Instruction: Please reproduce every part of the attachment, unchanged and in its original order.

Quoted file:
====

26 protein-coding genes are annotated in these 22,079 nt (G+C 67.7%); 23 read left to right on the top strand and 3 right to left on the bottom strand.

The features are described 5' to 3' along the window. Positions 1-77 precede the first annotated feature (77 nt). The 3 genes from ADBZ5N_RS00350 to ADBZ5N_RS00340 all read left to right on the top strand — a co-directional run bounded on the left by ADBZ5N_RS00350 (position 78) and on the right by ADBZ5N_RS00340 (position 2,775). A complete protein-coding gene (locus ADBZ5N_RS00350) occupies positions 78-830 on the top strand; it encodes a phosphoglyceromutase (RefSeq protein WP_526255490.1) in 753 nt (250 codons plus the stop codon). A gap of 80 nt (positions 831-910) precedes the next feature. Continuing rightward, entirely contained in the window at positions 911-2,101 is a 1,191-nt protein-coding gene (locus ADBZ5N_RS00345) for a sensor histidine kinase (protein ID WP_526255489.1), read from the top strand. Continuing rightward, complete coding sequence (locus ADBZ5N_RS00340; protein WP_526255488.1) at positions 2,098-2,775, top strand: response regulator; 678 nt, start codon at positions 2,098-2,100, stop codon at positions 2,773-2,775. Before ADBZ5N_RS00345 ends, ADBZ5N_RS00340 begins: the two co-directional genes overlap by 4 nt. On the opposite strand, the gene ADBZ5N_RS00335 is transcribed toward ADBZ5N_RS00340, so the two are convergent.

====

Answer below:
26 protein-coding genes are annotated in these 22,079 nt (G+C 67.7%); 23 read left to right on the top strand and 3 right to left on the bottom strand.

The features are described 5' to 3' along the window. Positions 1-77 precede the first annotated feature (77 nt). The 3 genes from ADBZ5N_RS00350 to ADBZ5N_RS00340 all read left to right on the top strand — a co-directional run bounded on the left by ADBZ5N_RS00350 (position 78) and on the right by ADBZ5N_RS00340 (position 2,775). A complete protein-coding gene (locus ADBZ5N_RS00350) occupies positions 78-830 on the top strand; it encodes a phosphoglyceromutase (RefSeq protein WP_526255490.1) in 753 nt (250 codons plus the stop codon). A gap of 80 nt (positions 831-910) precedes the next feature. Continuing rightward, entirely contained in the window at positions 911-2,101 is a 1,191-nt protein-coding gene (locus ADBZ5N_RS00345) for a sensor histidine kinase (protein ID WP_526255489.1), read from the top strand. Continuing rightward, complete coding sequence (locus ADBZ5N_RS00340; protein WP_526255488.1) at positions 2,098-2,775, top strand: response regulator; 678 nt, start codon at positions 2,098-2,100, stop codon at positions 2,773-2,775. Before ADBZ5N_RS00345 ends, ADBZ5N_RS00340 begins: the two co-directional genes overlap by 4 nt. On the opposite strand, the gene ADBZ5N_RS00335 is transcribed toward ADBZ5N_RS00340, so the two are convergent.